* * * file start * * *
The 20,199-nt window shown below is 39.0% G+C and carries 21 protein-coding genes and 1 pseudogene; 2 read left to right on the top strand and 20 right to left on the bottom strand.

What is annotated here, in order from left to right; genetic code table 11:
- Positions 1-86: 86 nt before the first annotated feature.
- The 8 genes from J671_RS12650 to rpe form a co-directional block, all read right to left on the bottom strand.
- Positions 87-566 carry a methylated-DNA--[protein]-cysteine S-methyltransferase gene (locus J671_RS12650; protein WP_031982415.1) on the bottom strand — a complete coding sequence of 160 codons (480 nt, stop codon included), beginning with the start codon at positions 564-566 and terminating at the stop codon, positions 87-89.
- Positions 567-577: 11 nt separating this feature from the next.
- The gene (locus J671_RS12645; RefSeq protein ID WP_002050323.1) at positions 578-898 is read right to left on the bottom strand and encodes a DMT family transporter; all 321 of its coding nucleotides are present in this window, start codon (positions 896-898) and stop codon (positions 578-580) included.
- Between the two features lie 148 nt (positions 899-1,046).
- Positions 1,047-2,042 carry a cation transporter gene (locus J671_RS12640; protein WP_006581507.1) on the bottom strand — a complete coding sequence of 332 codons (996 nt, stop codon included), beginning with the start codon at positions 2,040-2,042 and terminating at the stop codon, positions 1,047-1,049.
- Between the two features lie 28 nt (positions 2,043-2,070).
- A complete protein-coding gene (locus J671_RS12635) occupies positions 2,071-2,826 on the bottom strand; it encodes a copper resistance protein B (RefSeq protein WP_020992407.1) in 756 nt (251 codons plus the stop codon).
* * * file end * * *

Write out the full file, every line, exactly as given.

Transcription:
The 20,199-nt window shown below is 39.0% G+C and carries 21 protein-coding genes and 1 pseudogene; 2 read left to right on the top strand and 20 right to left on the bottom strand.

What is annotated here, in order from left to right; genetic code table 11:
- Positions 1-86: 86 nt before the first annotated feature.
- The 8 genes from J671_RS12650 to rpe form a co-directional block, all read right to left on the bottom strand.
- Positions 87-566 carry a methylated-DNA--[protein]-cysteine S-methyltransferase gene (locus J671_RS12650; protein WP_031982415.1) on the bottom strand — a complete coding sequence of 160 codons (480 nt, stop codon included), beginning with the start codon at positions 564-566 and terminating at the stop codon, positions 87-89.
- Positions 567-577: 11 nt separating this feature from the next.
- The gene (locus J671_RS12645; RefSeq protein ID WP_002050323.1) at positions 578-898 is read right to left on the bottom strand and encodes a DMT family transporter; all 321 of its coding nucleotides are present in this window, start codon (positions 896-898) and stop codon (positions 578-580) included.
- Between the two features lie 148 nt (positions 899-1,046).
- Positions 1,047-2,042 carry a cation transporter gene (locus J671_RS12640; protein WP_006581507.1) on the bottom strand — a complete coding sequence of 332 codons (996 nt, stop codon included), beginning with the start codon at positions 2,040-2,042 and terminating at the stop codon, positions 1,047-1,049.
- Between the two features lie 28 nt (positions 2,043-2,070).
- A complete protein-coding gene (locus J671_RS12635) occupies positions 2,071-2,826 on the bottom strand; it encodes a copper resistance protein B (RefSeq protein WP_020992407.1) in 756 nt (251 codons plus the stop codon).